- any of several aquatic, furbearing, weasellike mammals of the genus Lutra and related genera, having webbed feet and a long, slightly flattened tail.
- the fur of an otter.
Origin of otter
- (in the Volsunga Saga) a son of Hreidmar, who assumed the form of an otter when fishing, and who was killed by Loki while in that form.
Examples from the Web for otter
Contemporary Examples of otter
He called Governor Otter a “salesman for the government,” a product no decent Idahoan would ever buy.The Candidate Named "Pro-Life"
October 31, 2010
Historical Examples of otter
But then they never have an uncle with antlers; nor a personal friend who is an otter.Alarms and Discursions
G. K. Chesterton
At Otter Lake a much foliated and weathered phyllite was found.The Long Labrador Trail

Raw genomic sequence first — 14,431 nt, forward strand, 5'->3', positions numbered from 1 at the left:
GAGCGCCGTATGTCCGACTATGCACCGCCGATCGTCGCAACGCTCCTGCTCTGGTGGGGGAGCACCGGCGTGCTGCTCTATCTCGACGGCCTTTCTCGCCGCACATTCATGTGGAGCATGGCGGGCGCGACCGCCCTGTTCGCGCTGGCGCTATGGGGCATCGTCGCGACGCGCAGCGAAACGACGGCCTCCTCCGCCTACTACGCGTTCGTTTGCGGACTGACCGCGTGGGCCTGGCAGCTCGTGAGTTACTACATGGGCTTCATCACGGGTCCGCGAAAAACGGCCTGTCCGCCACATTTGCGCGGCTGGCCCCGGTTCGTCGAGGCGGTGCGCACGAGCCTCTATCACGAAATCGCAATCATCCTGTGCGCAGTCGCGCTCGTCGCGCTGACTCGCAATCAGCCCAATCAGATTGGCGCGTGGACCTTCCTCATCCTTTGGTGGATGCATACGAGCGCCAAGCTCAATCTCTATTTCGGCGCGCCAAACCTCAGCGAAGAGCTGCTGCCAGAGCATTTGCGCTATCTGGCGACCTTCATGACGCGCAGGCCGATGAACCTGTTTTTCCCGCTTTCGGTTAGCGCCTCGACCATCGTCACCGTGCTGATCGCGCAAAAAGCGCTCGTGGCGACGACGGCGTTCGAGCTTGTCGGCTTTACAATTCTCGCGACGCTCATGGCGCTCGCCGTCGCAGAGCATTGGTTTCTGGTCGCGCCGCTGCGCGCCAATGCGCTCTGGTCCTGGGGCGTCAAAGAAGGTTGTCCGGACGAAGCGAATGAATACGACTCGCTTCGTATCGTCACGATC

Tail of a beaver, bill of a duck, Feet of an otter, just his luck!FreeChildrenStories.com Collection
There could be no doubt that the shape and motion were those of an otter.
So fast was the otter that the momentum carried her well into the shallows.
- any freshwater carnivorous musteline mammal of the subfamily Lutrinae, esp Lutra lutra (Eurasian otter), typically having smooth fur, a streamlined body, and webbed feet
- the fur of any of these animals
- Also called: otter board a type of fishing tackle consisting of a weighted board to which hooked and baited lines are attached
- to fish using an otter
Word Origin for otter
Old English otr, otor "otter," from Proto-Germanic *otraz (cf. Old Norse otr, Swedish utter, Danish odder, Dutch otter, Old High German ottar, German Otter), from PIE *udros, literally "water-creature" (cf. Sanskrit udrah, Avestan udra "otter;" Greek hydra "water-serpent," enydris "otter;" Latin lutra, Old Church Slavonic vydra, Lithuanian udra, Old Irish odoirne "otter"), from root *wed- "water" (see water (n.1)). Sea otter attested from 1660s, also known as sea-ape.